Basil leaves can also be dried in the sun or air-dried, or in a very low heat oven, food dehydrator, or microwave. The drying process intensifies the flavor so less is required in cooking, although the essential oils will evaporate and no longer be present. Store dried basil in an air-tight container in a cool, dark place. The flavor of dried basil should remain lively for up to 6 months, after which it will begin to lessen.
When growing Sweet or Common basil, pick it before it begins to flower for the best flavor. Thai or Holy basil can be picked with small flowers attached. To extend the life of the basil plant, pinch the flowers off as soon as they appear.
Can you believe that there are over 60 varieties of basil? The flavor imparted from various types includes sweet, licorice, cloves, cinnamon, lemon, and thyme, to name a few. Five common varieties that appear at grocery stores, farmers markets, and garden stores include:
- Sweet Basil (Common Basil or Genovese)
This is what people tend to think of when they think of basil. It’s the most common variety found in grocery stores with the most recognizable “basil” aroma. It’s sweet, fresh, and lightly licorice flavor nicely compliments Italian and Mediterranean recipes.
- Purple Basil
Beautifully dark purple leaves make this basil highly attractive while offering a less sweet, light clove scent and flavor. It is often used as an eye-catching garnish in Italian and Thai cuisine.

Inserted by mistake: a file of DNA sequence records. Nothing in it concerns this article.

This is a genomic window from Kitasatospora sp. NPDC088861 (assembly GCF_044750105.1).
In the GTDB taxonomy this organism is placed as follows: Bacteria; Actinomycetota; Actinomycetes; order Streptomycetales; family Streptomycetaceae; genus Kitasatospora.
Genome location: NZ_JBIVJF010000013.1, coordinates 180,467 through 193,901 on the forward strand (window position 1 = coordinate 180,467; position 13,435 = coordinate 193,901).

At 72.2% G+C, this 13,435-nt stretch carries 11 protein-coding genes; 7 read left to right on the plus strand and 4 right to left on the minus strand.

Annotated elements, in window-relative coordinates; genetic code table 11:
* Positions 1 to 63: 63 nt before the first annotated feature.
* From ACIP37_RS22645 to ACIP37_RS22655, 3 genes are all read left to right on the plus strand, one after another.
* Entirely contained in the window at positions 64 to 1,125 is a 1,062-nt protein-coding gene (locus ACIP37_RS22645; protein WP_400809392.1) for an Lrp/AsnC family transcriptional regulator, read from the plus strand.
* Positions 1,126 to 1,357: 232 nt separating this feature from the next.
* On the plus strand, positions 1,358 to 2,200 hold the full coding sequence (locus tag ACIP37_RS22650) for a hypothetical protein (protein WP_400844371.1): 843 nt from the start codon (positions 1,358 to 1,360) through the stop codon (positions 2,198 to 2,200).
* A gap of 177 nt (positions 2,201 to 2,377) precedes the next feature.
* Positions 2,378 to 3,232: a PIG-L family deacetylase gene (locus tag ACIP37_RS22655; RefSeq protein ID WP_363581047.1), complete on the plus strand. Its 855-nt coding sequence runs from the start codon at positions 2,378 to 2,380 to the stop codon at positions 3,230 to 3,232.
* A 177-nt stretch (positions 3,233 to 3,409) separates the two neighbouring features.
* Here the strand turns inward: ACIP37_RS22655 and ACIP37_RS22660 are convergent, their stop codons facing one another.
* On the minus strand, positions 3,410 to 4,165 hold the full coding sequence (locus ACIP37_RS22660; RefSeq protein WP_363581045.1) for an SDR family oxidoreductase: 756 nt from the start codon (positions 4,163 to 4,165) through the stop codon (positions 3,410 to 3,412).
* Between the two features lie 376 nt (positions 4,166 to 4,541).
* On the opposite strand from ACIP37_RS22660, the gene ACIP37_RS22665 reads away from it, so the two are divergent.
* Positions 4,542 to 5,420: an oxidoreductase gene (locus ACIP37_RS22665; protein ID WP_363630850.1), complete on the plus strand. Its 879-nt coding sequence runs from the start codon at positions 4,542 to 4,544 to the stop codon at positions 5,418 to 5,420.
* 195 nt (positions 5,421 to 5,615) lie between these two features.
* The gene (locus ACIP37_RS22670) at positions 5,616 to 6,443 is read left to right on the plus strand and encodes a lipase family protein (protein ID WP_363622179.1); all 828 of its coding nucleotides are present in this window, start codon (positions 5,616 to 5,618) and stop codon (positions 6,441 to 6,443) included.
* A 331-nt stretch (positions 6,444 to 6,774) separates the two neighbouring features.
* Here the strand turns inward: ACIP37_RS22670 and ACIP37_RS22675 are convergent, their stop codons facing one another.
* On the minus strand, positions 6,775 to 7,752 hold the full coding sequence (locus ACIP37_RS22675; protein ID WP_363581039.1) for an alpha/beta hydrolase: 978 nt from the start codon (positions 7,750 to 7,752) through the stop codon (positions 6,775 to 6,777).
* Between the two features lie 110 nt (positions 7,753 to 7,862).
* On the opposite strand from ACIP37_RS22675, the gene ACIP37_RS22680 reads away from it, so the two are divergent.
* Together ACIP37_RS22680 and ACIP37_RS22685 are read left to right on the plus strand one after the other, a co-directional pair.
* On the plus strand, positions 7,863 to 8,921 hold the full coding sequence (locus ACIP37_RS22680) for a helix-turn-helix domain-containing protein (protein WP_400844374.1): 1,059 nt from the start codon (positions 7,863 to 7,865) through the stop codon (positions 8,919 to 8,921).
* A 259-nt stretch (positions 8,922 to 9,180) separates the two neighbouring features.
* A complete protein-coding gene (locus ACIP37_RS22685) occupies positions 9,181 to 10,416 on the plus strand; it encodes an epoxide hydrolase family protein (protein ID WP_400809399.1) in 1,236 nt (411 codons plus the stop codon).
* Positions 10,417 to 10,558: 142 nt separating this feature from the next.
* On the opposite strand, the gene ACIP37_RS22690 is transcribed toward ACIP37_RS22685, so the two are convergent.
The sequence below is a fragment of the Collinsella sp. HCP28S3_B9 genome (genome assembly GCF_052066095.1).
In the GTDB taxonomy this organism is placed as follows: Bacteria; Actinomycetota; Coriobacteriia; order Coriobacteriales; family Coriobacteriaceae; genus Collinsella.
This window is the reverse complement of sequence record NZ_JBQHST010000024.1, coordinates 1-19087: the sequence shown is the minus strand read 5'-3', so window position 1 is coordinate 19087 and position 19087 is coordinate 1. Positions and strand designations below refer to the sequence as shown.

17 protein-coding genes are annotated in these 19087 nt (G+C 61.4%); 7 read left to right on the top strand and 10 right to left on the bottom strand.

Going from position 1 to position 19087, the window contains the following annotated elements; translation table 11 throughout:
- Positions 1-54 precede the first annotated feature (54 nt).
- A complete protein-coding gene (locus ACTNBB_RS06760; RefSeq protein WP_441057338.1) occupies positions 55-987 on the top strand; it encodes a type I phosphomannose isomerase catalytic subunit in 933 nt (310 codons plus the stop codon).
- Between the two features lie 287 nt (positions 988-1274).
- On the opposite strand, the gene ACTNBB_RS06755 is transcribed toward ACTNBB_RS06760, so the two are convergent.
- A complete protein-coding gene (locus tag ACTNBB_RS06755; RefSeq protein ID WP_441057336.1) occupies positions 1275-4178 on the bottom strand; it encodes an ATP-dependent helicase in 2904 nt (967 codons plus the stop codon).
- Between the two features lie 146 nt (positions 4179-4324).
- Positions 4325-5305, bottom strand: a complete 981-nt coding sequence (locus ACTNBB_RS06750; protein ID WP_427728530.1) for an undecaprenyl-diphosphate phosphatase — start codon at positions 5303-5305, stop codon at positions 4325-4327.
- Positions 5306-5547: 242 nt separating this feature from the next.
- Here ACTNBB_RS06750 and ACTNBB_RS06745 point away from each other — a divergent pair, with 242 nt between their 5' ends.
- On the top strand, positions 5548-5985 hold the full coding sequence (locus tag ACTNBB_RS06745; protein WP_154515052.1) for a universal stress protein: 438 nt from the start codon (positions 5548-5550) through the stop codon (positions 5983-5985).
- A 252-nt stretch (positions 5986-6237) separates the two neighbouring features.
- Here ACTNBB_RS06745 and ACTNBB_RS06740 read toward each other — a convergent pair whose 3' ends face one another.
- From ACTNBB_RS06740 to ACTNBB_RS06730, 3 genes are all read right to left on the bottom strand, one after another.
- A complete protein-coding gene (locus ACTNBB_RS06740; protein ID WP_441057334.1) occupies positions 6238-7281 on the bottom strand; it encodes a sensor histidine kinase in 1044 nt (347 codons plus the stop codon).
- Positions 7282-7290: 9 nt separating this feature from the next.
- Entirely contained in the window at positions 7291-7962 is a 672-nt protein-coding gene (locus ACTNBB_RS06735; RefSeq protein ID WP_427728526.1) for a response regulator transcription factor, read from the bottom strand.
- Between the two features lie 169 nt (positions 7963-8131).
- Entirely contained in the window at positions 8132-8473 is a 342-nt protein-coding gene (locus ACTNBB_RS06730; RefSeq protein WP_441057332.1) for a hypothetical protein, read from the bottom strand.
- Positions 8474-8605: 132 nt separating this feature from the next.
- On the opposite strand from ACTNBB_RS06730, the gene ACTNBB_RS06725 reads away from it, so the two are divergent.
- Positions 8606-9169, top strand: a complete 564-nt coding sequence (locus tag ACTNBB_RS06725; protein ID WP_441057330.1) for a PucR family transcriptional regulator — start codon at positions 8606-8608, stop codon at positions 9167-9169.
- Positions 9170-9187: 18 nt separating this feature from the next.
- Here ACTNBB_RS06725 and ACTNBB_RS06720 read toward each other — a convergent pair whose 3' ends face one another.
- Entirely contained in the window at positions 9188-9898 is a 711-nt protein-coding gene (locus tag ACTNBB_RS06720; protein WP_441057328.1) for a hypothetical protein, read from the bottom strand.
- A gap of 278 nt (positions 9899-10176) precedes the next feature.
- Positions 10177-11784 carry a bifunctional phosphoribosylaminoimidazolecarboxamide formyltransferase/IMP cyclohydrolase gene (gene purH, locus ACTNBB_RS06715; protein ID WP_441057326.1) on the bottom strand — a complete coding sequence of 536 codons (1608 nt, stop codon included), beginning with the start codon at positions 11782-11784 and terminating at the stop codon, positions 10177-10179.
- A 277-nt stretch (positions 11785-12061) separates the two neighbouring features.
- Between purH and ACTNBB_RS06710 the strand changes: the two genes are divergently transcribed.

- Lemon Basil
This basil possesses the same flavor characteristics as Sweet basil with an added twist of lemon. Use it in any recipe when a slightly citrus or acidic taste is desired.
- Thai Basil
Commonly used in Asian cuisine, this lovely basil has smaller, darker green leaves, sweet flavor with a bit of anise. Use it liberally!
- Holy Basil (Tulsi Basil)
This variety of basil holds prominence in the Hindu religion as a symbol of the goddess Tulsi and is commonly used for medicinal purposes due to the high concentration of essential oils. In culinary applications, it is a bit more bitter than the other varieties but works well in Indian teas and rice dishes.
Basil pairs well with chicken, pork, fish and seafood, eggs, tofu, beans and lentils, vegetables, fruit, and other herbs such as thyme, rosemary, marjoram, parsley and oregano. Any variety of basil can be blended into pesto, steeped or added to tea, sparkling or still water, lemonade or other fruit juices, jams and jelly recipes, or incorporated into desserts.
Sweet and Purple basil are particularly nice with fresh tomatoes, cooked tomato-based dishes, soups, stews, fresh vegetable and whole-grain salads, pizza, pasta, and creamy dishes. Lemon, Thai, and Holy basil compliment Indian, Vietnamese, Thai, and other Asian curries, stir-fries, soups, and salads.
- When using fresh basil, add it near the end of the cooking time or as a garnish. If added early in the cooking process, fresh basil may impart a bitter flavor.
- Dried basil should be added early in the cooking process as it requires liquid to rehydrate and extract its flavor.
- In general, use a ratio of 1:3 for dried basil to fresh basil. For example, use 1 teaspoon dried in place of 3 teaspoons chopped fresh basil. If your dried basil has lost some of its flavor power, increase the amount slightly.
Have you tried black rice? Share how you prepare it in the comments section.
Main photo: Sweet Basil – Jill Wellington on Pixabay